Free and open source software: Applications that include Free and Open Source Software (FOSS) must comply with all applicable FOSS licensing terms. The SDK Agreement also requires (perhaps superfluously) that your use of FOSS may not in any way infect the SDK itself.


Due to its "viral" nature, you need to be careful when using open source code that is subject to a restrictive open source license if you want to safely incorporate it into your proprietary software. For instance, the terms of the GNU General Public License (GPL) require that any derivative work that incorporates GPL code must itself be subject to the GPL, thereby rendering the resulting software "open" and the source code publicly available. Not only will any trade secrets contained in any code carrying a GPL license be forcibly disclosed, others may freely copy and distribute your source code, give it away for free, or even create a competing product using your own code. The viral nature of restrictive open source licenses can have a devastating impact on your company's intellectual property assets.

End User License Agreement
Applications made available through the App Store are subject to Apple's Licensed Application End User License Agreement ("EULA"), unless the end user enters into a valid EULA with the developer.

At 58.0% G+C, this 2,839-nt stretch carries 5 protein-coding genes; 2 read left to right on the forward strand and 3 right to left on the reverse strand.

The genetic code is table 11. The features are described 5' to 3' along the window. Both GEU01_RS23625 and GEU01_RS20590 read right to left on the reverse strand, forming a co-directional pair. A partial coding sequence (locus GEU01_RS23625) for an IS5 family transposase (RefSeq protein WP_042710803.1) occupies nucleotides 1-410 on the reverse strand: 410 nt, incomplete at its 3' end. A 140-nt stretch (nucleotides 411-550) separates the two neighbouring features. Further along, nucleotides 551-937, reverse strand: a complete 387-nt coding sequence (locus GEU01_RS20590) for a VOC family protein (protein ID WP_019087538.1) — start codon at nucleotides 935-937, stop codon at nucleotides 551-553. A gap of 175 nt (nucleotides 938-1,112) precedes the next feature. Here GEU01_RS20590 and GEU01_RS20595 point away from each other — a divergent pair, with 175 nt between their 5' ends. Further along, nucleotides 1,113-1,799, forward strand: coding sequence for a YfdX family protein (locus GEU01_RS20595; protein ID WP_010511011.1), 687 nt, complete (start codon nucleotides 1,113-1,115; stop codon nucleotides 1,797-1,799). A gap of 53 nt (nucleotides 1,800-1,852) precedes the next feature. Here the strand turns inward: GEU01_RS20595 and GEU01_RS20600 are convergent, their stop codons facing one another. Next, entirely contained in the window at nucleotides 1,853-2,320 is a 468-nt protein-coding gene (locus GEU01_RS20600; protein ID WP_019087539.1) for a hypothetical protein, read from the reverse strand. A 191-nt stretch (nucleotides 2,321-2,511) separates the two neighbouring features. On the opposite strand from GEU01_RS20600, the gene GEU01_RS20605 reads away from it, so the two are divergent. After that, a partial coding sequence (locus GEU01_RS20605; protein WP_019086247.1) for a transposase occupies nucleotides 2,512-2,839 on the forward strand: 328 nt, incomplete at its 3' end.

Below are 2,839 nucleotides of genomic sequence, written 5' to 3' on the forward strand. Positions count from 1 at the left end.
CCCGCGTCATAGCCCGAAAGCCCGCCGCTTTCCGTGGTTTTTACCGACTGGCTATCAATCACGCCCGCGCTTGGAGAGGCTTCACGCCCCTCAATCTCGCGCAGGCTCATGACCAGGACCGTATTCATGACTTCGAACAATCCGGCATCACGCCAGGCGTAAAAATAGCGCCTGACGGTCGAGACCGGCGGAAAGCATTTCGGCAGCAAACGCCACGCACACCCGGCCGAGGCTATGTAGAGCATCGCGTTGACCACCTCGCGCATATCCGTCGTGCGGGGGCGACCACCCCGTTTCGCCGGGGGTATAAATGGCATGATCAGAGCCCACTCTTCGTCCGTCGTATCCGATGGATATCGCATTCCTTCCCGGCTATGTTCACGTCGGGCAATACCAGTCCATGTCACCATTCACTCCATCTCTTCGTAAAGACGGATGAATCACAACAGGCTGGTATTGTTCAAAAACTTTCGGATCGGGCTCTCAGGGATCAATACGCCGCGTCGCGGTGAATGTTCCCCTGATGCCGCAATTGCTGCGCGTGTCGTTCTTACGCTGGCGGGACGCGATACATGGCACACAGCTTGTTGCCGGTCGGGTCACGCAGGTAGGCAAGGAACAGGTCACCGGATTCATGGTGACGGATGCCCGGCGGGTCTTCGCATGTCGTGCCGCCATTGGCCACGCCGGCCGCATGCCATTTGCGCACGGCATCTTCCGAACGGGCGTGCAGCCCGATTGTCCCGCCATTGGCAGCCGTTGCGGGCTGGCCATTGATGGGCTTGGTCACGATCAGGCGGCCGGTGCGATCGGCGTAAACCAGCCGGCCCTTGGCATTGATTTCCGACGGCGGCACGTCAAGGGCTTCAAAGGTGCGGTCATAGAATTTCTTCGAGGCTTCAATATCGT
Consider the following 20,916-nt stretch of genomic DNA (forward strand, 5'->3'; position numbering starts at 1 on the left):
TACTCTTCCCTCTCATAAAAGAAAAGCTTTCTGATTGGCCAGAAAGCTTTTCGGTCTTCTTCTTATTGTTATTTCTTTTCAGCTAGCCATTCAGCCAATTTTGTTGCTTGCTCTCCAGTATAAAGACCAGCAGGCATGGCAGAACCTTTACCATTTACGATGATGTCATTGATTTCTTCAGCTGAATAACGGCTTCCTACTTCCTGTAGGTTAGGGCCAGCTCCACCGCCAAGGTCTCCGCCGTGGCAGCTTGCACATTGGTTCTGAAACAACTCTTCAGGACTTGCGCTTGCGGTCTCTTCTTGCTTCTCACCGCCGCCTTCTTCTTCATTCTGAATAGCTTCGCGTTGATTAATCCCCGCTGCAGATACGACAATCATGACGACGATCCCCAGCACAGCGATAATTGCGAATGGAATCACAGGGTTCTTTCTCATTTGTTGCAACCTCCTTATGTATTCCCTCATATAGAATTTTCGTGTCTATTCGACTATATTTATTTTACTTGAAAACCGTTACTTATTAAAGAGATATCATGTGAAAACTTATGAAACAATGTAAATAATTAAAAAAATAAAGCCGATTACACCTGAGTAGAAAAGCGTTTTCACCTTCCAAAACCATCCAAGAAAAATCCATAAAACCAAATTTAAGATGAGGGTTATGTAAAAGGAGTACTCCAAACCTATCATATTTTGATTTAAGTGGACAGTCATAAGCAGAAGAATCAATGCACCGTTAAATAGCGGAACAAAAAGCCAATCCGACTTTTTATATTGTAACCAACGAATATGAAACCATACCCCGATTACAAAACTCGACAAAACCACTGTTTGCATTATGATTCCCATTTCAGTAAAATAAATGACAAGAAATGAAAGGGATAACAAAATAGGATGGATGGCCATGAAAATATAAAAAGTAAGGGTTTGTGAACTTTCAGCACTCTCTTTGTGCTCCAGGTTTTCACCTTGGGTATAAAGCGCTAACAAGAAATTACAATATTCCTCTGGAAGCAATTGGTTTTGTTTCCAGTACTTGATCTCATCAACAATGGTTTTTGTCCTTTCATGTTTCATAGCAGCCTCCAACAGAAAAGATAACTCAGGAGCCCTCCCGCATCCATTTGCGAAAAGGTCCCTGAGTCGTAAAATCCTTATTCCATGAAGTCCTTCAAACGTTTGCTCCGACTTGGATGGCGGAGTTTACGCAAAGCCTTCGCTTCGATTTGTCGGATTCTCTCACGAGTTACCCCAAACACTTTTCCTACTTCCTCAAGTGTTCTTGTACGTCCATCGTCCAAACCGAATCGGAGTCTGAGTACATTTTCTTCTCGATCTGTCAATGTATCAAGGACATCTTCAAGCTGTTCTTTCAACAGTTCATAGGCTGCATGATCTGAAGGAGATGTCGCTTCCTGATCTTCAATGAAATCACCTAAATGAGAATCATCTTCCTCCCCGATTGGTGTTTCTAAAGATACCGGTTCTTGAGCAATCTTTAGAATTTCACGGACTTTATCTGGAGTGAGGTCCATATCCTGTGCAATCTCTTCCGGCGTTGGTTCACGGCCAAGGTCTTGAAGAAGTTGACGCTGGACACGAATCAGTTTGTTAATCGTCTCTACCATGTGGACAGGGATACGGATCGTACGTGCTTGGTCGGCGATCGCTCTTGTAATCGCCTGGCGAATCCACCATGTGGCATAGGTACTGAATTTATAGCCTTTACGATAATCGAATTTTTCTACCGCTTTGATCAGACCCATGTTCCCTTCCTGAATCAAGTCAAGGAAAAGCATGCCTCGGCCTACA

The following provisions of Apple's EULA are of special note, and should be adopted should you use your own EULA:

Disclaimer of warranty: This provision states that the Application is being provided "as-is," without any express or implied warranties regarding the Application's quality, performance, effectiveness or reliability. In those jurisdictions where disclaimers of warranty are enforceable, such a provision protects the Licensor from potential legal claims arising from the use of the Application, as the Licensor makes no promises of any kind.

Limitation of liability: This provision protects the Licensor from liability for personal injury, loss of profits, loss of data, or other direct and indirect damages arising from the use of, or the inability to use, the Application. This provision additionally places an upper dollar limit on the total damages for which the Licensor may be liable, excluding damages for personal injury in those states where such a limitation would be unenforceable.

Copyright and Trademark Protections
Both copyright and trademark registration are relatively affordable means to protect your investment in your software.